Social connectedness during the pandemic can improve our overall wellbeing.

The benefits of social supports include but is not limited to:

  • improved physical health

  • greater resilience to stress

  • improved self-esteem

  • feeling of security

  • improved mental well-being

  • greater life satisfaction

When thinking about your social supports a question that may come to mind is how do you build social support? One way is to attend to the important existing relationships in your life even when you are the busiest. Some examples of ways to do this could be sending a simple hello in a text or email, send a card or postcard, and try to connect over the phone. Any small way to let your loved one know you were thinking of them can be very helpful to strengthen that relationship. By nurturing those important existing relationships this communicates that you would like to stay connected. If trying to reconnect especially after this past year, it may take time and you may need to practice patience as every person is at a different stage of re-entering social connectedness.

Another way to build social support is to increase your community involvement through volunteering, religious groups, or extracurricular groups such as a running group, hobby group, etc. These groups are a way to meet like-minded people and build a new support system. The new support system can lead to building new friendships and open you up to new experiences. In addition, extracurricular groups which focus on physical activity is an important way to slow or reduce cognitive aging (Broderick & Blewitt, 2020, p. 627).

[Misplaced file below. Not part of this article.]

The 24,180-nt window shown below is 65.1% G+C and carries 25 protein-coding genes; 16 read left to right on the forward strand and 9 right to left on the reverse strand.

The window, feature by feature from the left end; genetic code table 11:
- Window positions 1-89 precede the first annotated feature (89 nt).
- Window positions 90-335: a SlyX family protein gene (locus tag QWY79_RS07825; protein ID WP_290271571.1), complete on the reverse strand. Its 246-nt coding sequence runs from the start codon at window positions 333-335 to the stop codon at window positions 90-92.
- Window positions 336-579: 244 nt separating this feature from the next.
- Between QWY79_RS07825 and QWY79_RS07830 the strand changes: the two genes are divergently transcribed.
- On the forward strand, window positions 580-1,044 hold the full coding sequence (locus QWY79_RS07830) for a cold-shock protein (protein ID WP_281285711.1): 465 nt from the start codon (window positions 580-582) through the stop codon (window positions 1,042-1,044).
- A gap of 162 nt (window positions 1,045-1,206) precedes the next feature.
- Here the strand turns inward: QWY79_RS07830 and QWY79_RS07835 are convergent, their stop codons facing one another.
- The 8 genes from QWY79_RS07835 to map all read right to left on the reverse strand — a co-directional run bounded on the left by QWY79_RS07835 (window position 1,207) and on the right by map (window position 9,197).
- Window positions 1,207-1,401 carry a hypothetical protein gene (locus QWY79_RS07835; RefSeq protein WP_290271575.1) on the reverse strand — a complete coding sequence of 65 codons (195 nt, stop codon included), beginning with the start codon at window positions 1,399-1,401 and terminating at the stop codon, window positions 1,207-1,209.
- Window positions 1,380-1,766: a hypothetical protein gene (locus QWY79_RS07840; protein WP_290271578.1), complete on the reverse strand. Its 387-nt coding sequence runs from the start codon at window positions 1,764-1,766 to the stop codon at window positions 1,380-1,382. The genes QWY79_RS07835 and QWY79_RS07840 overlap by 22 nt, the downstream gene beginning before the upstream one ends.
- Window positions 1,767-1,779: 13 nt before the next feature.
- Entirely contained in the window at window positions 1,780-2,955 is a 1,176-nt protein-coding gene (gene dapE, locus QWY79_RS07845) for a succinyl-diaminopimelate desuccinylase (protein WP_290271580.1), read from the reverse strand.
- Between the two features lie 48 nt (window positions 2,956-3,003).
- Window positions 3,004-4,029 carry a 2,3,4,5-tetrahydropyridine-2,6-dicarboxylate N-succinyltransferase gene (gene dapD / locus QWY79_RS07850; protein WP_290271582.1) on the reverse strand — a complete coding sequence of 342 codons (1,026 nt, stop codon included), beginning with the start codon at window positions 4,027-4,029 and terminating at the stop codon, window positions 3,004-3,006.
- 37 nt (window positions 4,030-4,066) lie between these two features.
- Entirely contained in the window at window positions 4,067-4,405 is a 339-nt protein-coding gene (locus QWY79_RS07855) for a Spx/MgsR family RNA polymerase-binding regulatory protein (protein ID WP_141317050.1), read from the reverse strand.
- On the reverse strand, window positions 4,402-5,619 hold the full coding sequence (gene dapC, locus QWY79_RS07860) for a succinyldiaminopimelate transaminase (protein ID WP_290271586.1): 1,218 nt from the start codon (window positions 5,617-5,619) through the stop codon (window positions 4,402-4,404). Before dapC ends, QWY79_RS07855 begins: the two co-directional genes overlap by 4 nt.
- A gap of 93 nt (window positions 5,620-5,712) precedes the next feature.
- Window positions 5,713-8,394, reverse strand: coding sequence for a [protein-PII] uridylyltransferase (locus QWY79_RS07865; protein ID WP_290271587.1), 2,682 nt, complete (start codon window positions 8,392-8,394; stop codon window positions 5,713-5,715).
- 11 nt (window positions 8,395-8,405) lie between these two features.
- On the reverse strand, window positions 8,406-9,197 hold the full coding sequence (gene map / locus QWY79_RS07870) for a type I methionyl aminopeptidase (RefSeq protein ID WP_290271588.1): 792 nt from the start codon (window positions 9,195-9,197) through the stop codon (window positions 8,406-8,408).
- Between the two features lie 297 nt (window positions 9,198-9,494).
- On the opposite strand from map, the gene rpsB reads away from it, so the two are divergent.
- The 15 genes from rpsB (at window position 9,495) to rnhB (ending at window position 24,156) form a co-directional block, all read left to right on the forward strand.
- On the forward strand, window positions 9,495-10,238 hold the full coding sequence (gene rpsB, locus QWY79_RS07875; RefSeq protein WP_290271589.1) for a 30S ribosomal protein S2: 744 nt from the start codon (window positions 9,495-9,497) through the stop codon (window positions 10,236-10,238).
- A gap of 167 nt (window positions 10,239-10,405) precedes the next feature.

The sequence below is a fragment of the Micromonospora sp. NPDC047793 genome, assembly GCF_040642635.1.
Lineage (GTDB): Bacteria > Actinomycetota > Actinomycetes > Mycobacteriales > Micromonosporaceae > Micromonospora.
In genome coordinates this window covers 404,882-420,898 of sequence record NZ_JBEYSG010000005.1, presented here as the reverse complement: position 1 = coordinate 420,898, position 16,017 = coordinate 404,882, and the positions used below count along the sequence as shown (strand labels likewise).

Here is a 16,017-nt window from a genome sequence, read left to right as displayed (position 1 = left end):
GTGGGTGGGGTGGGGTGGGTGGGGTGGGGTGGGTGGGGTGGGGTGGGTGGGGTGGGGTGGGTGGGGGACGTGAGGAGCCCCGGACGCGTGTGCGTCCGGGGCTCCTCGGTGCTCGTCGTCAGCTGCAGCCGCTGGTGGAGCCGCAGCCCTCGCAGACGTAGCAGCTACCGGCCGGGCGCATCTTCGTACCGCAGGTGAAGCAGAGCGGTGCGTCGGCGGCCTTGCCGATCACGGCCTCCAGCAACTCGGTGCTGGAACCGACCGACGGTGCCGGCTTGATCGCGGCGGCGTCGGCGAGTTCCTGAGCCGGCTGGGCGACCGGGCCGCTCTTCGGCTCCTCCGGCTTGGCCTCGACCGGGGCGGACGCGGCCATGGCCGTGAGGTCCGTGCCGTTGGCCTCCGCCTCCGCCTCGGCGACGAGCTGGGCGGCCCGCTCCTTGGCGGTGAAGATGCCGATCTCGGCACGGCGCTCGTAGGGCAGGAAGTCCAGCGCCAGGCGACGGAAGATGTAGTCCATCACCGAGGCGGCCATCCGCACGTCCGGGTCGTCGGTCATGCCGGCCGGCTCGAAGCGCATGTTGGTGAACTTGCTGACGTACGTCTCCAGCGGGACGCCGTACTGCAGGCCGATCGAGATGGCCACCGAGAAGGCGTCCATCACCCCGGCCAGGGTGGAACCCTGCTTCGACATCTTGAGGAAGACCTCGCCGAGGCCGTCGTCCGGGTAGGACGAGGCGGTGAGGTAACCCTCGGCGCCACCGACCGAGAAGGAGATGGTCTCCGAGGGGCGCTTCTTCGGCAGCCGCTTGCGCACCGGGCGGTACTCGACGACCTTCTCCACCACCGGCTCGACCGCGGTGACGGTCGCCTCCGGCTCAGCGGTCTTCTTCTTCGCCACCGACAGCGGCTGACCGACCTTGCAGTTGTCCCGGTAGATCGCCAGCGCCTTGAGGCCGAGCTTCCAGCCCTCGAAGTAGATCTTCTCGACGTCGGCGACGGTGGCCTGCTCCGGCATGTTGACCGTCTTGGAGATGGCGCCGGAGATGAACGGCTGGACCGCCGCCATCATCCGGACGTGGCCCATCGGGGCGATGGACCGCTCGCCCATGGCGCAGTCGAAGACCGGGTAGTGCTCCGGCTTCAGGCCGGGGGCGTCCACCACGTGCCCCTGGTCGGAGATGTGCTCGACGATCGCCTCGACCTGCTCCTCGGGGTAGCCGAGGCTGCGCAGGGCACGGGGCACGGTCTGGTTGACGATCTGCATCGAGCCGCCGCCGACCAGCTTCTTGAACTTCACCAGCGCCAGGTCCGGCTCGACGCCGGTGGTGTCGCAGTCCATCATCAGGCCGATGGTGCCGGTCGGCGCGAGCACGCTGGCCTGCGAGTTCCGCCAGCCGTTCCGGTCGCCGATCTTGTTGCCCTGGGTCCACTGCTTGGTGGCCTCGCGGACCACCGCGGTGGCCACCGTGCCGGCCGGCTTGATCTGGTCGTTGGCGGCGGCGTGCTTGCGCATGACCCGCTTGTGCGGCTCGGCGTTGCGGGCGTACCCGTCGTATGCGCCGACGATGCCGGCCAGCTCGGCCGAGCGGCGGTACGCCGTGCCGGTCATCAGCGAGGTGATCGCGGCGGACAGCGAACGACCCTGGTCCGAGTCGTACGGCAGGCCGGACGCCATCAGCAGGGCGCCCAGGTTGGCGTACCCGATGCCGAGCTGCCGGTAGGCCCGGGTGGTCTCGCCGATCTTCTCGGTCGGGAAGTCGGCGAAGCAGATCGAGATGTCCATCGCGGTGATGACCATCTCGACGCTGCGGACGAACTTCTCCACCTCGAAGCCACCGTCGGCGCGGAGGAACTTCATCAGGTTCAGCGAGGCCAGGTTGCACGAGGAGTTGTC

Social supports can help us through times of difficulty, transitions, and loss. Thus, attending support groups is a way for you to meet others who are dealing with similar problems or life experiences. By expressing and sharing your story and providing support to others, this is a way to increase self-esteem and self-worth. The positive feeling created from being heard and needed aids in our expansion of self-efficacy adds to our life satisfaction. The use of professional supports such as doctors, therapists, and social workers can help you solve issues that may be too complicated for your support system to assist. It is important to note that seeking professional help to work on issues is a sign of strength and a show of courage.

When considering who are the people, groups, or communities that provide you with social support it is important to think about the following:

  • How does each support help you?

  • How could this social support better help you?

  • When you think about barriers that may prevent you from fully utilizing each of your supports, what thoughts come to mind?

  • Once you have had time to think about these barriers, can they be removed, changed in some way?

Steps to take to better utilize your supports could include being honest with your feelings, staying in the here and now, and articulating what your needs are in a clear way. Recognizing, nurturing, and maintaining social supports is a lifelong process which requires patience and understanding.


Broderick, P. & Blewitt, P. (2020). The life span: human development for helping professionals

(5th ed.). Pearson.